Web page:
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    Chronic Myeloid Leukemia (CML) stem/progenitor cells, which over-express Bcr-Abl, respond to imatinib by a reversible block in proliferation without significant apoptosis. As a result, patients are unlikely to be cured owing to the persistence of leukemic quiescent stem cells (QSC) capable of initiating relapse. Previously, we have reported that intracellular levels of imatinib in primary primitive CML cells (CD34<sup>+</sup>38<sup>lo/−</sup>), are significantly lower than in CML progenitor cells (total CD34<sup>+</sup>) and leukemic cell lines. The aim of this study was to determine if potentially sub-therapeutic intracellular drug concentrations in persistent leukemic QSC may be overcome by targeted drug delivery using synthetic Low Density Lipoprotein (sLDL) particles. As a first step towards this goal, however, the extent of uptake of sLDL by leukemic cell lines and CML patient stem/progenitor cells was investigated. Results with non-drug loaded particles have shown an increased and preferential uptake of sLDL by Bcr-Abl positive cell lines in comparison to Bcr-Abl negative. Furthermore, CML CD34<sup>+</sup> and primitive CD34<sup>+</sup>38<sup>lo/−</sup> cells accumulated significantly higher levels of sLDL when compared with non-CML CD34<sup>+</sup> cells. Thus, drug-loading the sLDL nanoparticles could potentially enhance intracellular drug concentrations in primitive CML cells and thus aid their eradication

    An Experimental Study of Cryptocurrency Market Dynamics

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    As cryptocurrencies gain popularity and credibility, marketplaces for cryptocurrencies are growing in importance. Understanding the dynamics of these markets can help to assess how viable the cryptocurrnency ecosystem is and how design choices affect market behavior. One existential threat to cryptocurrencies is dramatic fluctuations in traders' willingness to buy or sell. Using a novel experimental methodology, we conducted an online experiment to study how susceptible traders in these markets are to peer influence from trading behavior. We created bots that executed over one hundred thousand trades costing less than a penny each in 217 cryptocurrencies over the course of six months. We find that individual "buy" actions led to short-term increases in subsequent buy-side activity hundreds of times the size of our interventions. From a design perspective, we note that the design choices of the exchange we study may have promoted this and other peer influence effects, which highlights the potential social and economic impact of HCI in the design of digital institutions.Comment: CHI 201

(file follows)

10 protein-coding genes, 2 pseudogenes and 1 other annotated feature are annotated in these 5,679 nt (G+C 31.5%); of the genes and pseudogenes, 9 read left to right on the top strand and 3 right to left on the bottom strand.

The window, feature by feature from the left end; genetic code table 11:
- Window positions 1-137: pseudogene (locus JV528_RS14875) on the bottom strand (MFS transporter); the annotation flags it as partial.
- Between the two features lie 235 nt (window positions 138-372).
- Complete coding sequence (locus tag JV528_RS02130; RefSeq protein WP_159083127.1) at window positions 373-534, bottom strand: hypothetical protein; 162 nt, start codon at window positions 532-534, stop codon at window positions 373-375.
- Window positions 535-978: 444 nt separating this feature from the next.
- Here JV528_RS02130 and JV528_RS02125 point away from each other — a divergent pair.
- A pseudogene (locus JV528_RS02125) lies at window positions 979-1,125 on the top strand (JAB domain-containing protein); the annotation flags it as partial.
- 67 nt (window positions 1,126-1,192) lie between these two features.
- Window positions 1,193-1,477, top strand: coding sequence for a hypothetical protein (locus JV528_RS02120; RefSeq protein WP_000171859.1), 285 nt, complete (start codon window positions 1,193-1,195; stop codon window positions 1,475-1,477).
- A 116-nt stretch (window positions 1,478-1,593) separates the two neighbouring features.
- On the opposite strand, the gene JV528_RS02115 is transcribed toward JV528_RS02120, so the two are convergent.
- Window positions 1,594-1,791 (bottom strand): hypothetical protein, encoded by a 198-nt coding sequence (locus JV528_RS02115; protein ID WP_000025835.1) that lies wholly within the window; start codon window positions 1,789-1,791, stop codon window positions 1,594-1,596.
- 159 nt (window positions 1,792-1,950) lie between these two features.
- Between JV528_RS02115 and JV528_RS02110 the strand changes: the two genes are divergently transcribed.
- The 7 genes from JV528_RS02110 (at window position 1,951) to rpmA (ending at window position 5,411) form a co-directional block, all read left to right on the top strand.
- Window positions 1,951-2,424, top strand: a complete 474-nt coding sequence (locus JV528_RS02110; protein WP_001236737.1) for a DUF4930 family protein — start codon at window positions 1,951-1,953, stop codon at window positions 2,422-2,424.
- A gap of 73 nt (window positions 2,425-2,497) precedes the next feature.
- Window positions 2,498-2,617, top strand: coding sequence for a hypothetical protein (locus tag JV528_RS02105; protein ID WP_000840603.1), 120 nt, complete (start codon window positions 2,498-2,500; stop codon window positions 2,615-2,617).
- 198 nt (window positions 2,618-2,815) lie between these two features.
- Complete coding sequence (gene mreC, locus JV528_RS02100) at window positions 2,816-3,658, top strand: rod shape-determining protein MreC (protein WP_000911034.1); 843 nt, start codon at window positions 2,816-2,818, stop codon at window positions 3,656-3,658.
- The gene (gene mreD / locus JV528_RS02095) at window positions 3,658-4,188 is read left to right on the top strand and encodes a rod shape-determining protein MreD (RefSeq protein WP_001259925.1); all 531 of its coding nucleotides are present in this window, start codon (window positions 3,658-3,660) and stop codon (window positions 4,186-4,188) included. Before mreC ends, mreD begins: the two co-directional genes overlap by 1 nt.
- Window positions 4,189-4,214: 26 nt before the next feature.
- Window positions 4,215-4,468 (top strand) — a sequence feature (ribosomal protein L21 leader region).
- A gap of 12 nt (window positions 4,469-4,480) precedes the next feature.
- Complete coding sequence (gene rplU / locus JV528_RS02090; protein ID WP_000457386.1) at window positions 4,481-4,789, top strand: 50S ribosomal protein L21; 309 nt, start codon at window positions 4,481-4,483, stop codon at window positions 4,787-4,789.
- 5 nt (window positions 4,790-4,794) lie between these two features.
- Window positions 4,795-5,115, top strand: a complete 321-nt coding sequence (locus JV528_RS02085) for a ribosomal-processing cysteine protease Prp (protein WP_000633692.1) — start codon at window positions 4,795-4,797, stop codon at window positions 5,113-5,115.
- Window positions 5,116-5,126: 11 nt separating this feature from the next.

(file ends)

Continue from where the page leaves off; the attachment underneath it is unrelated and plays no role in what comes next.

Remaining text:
Trans Fat Consumption and Aggression

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    Background: Dietary trans fatty acids (dTFA) are primarily synthetic compounds that have been introduced only recently; little is known about their behavioral effects. dTFA inhibit production of omega-3 fatty acids, which experimentally have been shown to reduce aggression. Potential behavioral effects of dTFA merit investigation. We sought to determine whether dTFA are associated with aggression/irritability. Methodolgy/Prinicpal Findings: We capitalized on baseline dietary and behavioral assessments in an existing clinical trial to analyze the relationship of dTFA to aggression. Of 1,018 broadly sampled baseline subjects, the 945 adult men and women who brought a completed dietary survey to their baseline visit are the target of this analysis. Subjects (seen 1999– 2004) were not on lipid medications, and were without LDL-cholesterol extremes, diabetes, HIV, cancer or heart disease. Outcomes assessed adverse behaviors with impact on others: Overt Aggression Scale Modified-aggression subscale (primary behavioral endpoint); Life History of Aggression; Conflict Tactics Scale; and self-rated impatience and irritability. The association of dTFA to aggression was analyzed via regression and ordinal logit, unadjusted and adjusted for potential confounders (sex, age, education, alcohol, and smoking). Additional analyses stratified on sex, age, and ethnicity, and examined the prospective association. Greater dTFA were strongly significantly associated with greater aggression, with dTFA more consistently predictive than other assessed aggression predictors. The relationship was upheld wit